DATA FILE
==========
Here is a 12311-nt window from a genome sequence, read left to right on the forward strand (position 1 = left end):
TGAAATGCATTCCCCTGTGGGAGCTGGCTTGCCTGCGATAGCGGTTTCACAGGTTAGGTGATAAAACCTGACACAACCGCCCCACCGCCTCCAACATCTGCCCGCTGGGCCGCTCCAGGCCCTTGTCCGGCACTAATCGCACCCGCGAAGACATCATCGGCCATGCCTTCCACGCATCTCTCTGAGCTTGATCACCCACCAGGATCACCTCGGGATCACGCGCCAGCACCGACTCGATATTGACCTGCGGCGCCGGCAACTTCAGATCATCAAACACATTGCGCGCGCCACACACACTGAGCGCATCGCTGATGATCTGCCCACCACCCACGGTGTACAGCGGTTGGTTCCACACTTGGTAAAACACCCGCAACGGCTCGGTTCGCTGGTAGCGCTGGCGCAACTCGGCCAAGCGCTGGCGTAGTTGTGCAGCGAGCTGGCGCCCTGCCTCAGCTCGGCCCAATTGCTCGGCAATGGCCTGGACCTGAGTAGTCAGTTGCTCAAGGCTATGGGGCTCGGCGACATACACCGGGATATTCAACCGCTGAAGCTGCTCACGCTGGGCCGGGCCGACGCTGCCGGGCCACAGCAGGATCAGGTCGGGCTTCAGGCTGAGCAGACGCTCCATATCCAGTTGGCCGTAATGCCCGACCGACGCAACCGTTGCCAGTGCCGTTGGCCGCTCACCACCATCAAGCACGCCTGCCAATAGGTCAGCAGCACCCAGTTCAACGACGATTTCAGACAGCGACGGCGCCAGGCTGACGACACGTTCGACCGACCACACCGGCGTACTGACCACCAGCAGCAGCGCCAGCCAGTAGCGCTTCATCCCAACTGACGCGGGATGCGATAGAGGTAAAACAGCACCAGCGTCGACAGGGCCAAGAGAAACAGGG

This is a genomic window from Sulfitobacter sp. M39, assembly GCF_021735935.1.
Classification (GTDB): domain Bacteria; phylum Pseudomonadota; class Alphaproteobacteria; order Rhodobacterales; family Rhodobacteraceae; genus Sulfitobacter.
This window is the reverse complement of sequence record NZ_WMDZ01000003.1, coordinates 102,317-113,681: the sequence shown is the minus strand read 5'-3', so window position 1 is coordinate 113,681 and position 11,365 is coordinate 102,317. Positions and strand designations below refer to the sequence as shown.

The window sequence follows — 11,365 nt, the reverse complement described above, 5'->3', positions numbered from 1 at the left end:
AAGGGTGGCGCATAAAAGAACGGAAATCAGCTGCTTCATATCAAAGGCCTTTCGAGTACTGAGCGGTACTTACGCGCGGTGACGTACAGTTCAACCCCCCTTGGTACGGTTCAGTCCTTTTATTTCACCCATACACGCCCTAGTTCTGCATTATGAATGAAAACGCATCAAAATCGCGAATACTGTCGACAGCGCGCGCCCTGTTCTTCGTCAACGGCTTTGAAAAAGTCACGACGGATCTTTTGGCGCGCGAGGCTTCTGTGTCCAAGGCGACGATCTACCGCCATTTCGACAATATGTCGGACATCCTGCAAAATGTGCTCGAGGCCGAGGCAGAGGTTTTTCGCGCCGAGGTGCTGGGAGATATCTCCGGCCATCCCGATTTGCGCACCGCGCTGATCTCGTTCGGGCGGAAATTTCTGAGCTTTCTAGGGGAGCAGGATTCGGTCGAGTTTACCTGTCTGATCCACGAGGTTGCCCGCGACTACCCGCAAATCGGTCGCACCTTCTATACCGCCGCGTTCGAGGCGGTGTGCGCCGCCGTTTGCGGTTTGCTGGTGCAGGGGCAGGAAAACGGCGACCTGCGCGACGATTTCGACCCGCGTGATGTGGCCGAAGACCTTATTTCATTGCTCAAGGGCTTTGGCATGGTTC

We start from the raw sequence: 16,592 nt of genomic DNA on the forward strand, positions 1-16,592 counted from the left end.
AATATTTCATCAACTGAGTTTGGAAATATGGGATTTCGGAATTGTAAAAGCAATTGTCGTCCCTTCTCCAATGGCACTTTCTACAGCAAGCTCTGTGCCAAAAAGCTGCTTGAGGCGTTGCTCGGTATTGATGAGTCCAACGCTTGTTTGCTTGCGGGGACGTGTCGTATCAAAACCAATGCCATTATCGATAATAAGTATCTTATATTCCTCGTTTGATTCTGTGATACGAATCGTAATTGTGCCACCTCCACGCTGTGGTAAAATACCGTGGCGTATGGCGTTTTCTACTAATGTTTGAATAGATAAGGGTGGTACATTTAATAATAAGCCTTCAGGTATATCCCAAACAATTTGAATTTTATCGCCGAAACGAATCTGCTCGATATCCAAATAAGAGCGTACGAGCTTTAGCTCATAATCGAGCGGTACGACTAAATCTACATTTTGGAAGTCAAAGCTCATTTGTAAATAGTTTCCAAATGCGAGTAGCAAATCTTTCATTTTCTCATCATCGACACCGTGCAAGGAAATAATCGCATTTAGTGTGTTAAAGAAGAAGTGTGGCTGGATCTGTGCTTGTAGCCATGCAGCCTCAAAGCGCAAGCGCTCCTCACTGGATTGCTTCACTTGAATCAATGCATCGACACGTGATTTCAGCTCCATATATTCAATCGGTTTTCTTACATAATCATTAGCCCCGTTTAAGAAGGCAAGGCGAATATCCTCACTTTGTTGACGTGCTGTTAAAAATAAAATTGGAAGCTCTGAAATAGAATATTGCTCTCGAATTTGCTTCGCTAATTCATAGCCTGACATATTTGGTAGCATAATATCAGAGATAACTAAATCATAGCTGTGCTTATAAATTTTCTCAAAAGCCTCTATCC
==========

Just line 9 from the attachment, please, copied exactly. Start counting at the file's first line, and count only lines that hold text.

AATATTTCATCAACTGAGTTTGGAAATATGGGATTTCGGAATTGTAAAAGCAATTGTCGTCCCTTCTCCAATGGCACTTTCTACAGCAAGCTCTGTGCCAAAAAGCTGCTTGAGGCGTTGCTCGGTATTGATGAGTCCAACGCTTGTTTGCTTGCGGGGACGTGTCGTATCAAAACCAATGCCATTATCGATAATAAGTATCTTATATTCCTCGTTTGATTCTGTGATACGAATCGTAATTGTGCCACCTCCACGCTGTGGTAAAATACCGTGGCGTATGGCGTTTTCTACTAATGTTTGAATAGATAAGGGTGGTACATTTAATAATAAGCCTTCAGGTATATCCCAAACAATTTGAATTTTATCGCCGAAACGAATCTGCTCGATATCCAAATAAGAGCGTACGAGCTTTAGCTCATAATCGAGCGGTACGACTAAATCTACATTTTGGAAGTCAAAGCTCATTTGTAAATAGTTTCCAAATGCGAGTAGCAAATCTTTCATTTTCTCATCATCGACACCGTGCAAGGAAATAATCGCATTTAGTGTGTTAAAGAAGAAGTGTGGCTGGATCTGTGCTTGTAGCCATGCAGCCTCAAAGCGCAAGCGCTCCTCACTGGATTGCTTCACTTGAATCAATGCATCGACACGTGATTTCAGCTCCATATATTCAATCGGTTTTCTTACATAATCATTAGCCCCGTTTAAGAAGGCAAGGCGAATATCCTCACTTTGTTGACGTGCTGTTAAAAATAAAATTGGAAGCTCTGAAATAGAATATTGCTCTCGAATTTGCTTCGCTAATTCATAGCCTGACATATTTGGTAGCATAATATCAGAGATAACTAAATCATAGCTGTGCTTATAAATTTTCTCAAAAGCCTCTATCC